Authors: Brandon Yoder and Aimel Wong
Former President Jimmy Carter departed Havana yesterday after a three-day visit that the Carter Center billed as an opportunity “to learn about new economic policies and the upcoming [Communist] Party Congress, and to discuss ways to improve U.S.-Cuba relations.” However, given that U.S. development contractor Alan Gross was recently sentenced to prison for providing assistance to the island’s Jewish community, President Carter’s meeting with Jewish leaders was a clear sign that Mr. Gross’ fate is intrinsically linked to the stated purpose of the visit. Unfortunately, he left without the jailed U.S. contractor.
Mr. Gross was arrested by Cuban authorities in December 2009 for distributing telephone and satellite communications equipment as part of a U.S. Government-funded democracy promotion program. He subsequently served 14 months in prison before he was charged with “acts against the independence or territorial integrity of the [Cuban] state.” After a cursory, closed-door trial earlier this month, he received a 15-year prison sentence. The U.S. Government has continuously sought Alan Gross’ release and publicly stated that it is a prerequisite for any improvement in bilateral relations. Nevertheless, official channels of communication have failed, raising expectations for President Carter’s visit. Like President Clinton in his August 2009 visit to North Korea, Mr. Carter was faced with the unsavory task of appeasing an aging communist dictatorship to secure the freedom of a wrongfully imprisoned U.S. citizen.
With his 2002 visit to Cuba as precedent, President Carter was expected to use his trip to also deliver a strong message in support of greater respect for democracy and human rights, two issues that the Castro regime continues to ignore after more than 50 years in power. President Carter met with Cardinal Jaime Ortega, the highest ranking official of the Cuban Catholic Church. Cardinal Ortega deserves such high-profile attention for his role as an effective broker with the Cuban government in the release of more than 110 political prisoners since June 2010, including members of the March 2003 “Black Spring” crackdown. Just last week, the final prisoners from this latter group were finally released, having rejected the condition of exile to Spain that was imposed during initial negotiations.
Responding to expressed interest from civil society groups, President Carter met yesterday with some of the recently released prisoners, members of the Ladies in White, independent blogger Yoani Sanchez, and opposition leader Oswaldo Payá, who met with and was publicly praised by Mr. Carter during his 2002 visit. These figures are hopeful in that the president could provide support for their efforts to bring about peaceful, democratic change on the island.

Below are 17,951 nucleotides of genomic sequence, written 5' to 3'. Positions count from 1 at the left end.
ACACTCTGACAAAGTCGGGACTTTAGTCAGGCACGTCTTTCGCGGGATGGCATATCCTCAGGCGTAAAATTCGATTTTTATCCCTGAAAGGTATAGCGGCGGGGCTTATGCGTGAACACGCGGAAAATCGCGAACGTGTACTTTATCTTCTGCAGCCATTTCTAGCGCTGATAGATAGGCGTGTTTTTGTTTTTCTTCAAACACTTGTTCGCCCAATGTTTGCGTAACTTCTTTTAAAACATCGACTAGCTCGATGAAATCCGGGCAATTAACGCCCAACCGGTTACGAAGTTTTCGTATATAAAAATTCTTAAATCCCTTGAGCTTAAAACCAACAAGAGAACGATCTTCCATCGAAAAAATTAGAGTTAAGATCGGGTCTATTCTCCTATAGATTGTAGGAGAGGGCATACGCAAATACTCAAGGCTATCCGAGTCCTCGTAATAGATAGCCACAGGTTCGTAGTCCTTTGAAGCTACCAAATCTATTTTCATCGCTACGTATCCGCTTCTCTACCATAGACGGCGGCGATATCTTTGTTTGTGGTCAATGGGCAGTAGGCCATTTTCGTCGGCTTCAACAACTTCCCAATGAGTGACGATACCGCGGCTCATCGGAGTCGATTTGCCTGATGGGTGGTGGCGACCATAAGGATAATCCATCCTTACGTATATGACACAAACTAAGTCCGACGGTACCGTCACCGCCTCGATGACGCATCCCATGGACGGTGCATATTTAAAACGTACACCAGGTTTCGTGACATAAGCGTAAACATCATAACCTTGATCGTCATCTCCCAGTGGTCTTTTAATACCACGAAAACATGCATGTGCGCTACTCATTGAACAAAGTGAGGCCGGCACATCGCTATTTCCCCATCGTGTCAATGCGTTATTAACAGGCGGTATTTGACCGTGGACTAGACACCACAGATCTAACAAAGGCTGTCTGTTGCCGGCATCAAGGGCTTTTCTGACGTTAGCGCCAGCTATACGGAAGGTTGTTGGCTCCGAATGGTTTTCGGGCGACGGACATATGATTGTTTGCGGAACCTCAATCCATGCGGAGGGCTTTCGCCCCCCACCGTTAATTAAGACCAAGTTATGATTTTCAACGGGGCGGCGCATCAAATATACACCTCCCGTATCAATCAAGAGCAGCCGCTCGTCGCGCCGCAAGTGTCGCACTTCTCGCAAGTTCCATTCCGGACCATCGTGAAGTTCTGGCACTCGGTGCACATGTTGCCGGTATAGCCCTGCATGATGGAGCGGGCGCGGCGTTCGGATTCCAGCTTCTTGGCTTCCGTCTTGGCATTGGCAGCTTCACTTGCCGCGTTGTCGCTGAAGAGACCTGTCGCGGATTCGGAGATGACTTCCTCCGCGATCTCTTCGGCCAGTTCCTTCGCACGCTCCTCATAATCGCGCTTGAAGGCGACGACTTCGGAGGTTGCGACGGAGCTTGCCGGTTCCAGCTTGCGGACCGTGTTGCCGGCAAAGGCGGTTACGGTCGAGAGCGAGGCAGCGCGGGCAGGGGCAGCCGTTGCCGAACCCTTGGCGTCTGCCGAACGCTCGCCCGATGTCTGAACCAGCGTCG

President Carter likely learned a great deal about Cuba’s new economic policies, specifically how the Castro regime plans to successfully reform its moribund state-controlled economy. In September 2010, the Cuban government announced that it would transfer more than 1 million public employees into a non-existent private sector and, in turn, approved 178 new forms of self-employment. Citizens will be forced to choose from a list of options such as street dancer, fortune teller or disposable lighter repairman, opportunities that could never provide a decent living. With social unrest in the Middle East leading to the ouster of entrenched governments, it is of little surprise that the Castro regime has delayed its plans for mass dismissals, fearing similar consequences within its own borders.
The timing of President Carter’s visit couldn’t have been better. With the next Communist Party Congress set for mid-April, a strong message in support of democracy and human rights from Mr. Carter will hopefully reach the ears of the delegates that will meet to discuss Cuba’s future. They must know that the international community and, more importantly, their own people have very real expectations that the Congress will deliver the political and economic reforms that the island so gravely needs.
But the trip fell short in President Carter using his standing as an international humanitarian leader to bring Alan Gross home. Over the weekend, Mr. Gross’ wife expressed hope for a successful negotiation of her husband’s release. Those hopes have now been dashed. Yet again, the Castro regime has reaffirmed that it has little interest in dialogue with the U.S. and that its sole concern is maintaining its grip on power.
*Brandon Yoder and Aimel Wong are guest bloggers to AQ Online. Brandon is a program officer and Aimel is an assistant program officer at the National Endowment for Democracy. The views and opinions expressed in this article are those of the authors only, and do not necessarily represent the views and opinions of the National Endowment for Democracy.